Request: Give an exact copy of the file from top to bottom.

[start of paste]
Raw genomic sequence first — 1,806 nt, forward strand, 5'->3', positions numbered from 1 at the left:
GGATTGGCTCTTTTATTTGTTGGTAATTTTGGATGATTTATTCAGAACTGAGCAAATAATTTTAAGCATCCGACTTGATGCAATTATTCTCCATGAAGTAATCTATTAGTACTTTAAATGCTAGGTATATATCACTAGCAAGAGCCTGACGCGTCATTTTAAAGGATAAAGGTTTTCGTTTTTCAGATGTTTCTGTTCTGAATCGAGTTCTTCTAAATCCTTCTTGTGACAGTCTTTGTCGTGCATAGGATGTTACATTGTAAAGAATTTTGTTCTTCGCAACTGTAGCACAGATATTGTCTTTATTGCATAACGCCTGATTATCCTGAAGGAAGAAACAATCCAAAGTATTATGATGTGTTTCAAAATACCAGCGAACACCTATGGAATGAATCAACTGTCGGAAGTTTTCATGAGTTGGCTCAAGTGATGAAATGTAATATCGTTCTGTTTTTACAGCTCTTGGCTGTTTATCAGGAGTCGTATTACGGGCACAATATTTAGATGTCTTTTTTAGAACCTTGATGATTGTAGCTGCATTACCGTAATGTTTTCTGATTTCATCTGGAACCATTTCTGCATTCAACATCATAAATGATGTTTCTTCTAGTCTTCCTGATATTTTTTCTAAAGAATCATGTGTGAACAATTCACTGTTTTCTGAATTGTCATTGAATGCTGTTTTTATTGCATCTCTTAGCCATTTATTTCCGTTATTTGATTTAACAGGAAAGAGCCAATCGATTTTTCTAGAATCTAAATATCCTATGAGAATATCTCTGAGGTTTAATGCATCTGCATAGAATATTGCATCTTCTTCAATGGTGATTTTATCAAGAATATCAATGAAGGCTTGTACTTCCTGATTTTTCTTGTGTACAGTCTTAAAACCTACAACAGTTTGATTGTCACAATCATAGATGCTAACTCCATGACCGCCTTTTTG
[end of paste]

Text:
Raw genomic sequence first — 1,806 nt, forward strand, 5'->3', positions numbered from 1 at the left:
GGATTGGCTCTTTTATTTGTTGGTAATTTTGGATGATTTATTCAGAACTGAGCAAATAATTTTAAGCATCCGACTTGATGCAATTATTCTCCATGAAGTAATCTATTAGTACTTTAAATGCTAGGTATATATCACTAGCAAGAGCCTGACGCGTCATTTTAAAGGATAAAGGTTTTCGTTTTTCAGATGTTTCTGTTCTGAATCGAGTTCTTCTAAATCCTTCTTGTGACAGTCTTTGTCGTGCATAGGATGTTACATTGTAAAGAATTTTGTTCTTCGCAACTGTAGCACAGATATTGTCTTTATTGCATAACGCCTGATTATCCTGAAGGAAGAAACAATCCAAAGTATTATGATGTGTTTCAAAATACCAGCGAACACCTATGGAATGAATCAACTGTCGGAAGTTTTCATGAGTTGGCTCAAGTGATGAAATGTAATATCGTTCTGTTTTTACAGCTCTTGGCTGTTTATCAGGAGTCGTATTACGGGCACAATATTTAGATGTCTTTTTTAGAACCTTGATGATTGTAGCTGCATTACCGTAATGTTTTCTGATTTCATCTGGAACCATTTCTGCATTCAACATCATAAATGATGTTTCTTCTAGTCTTCCTGATATTTTTTCTAAAGAATCATGTGTGAACAATTCACTGTTTTCTGAATTGTCATTGAATGCTGTTTTTATTGCATCTCTTAGCCATTTATTTCCGTTATTTGATTTAACAGGAAAGAGCCAATCGATTTTTCTAGAATCTAAATATCCTATGAGAATATCTCTGAGGTTTAATGCATCTGCATAGAATATTGCATCTTCTTCAATGGTGATTTTATCAAGAATATCAATGAAGGCTTGTACTTCCTGATTTTTCTTGTGTACAGTCTTAAAACCTACAACAGTTTGATTGTCACAATCATAGATGCTAACTCCATGACCGCCTTTTTG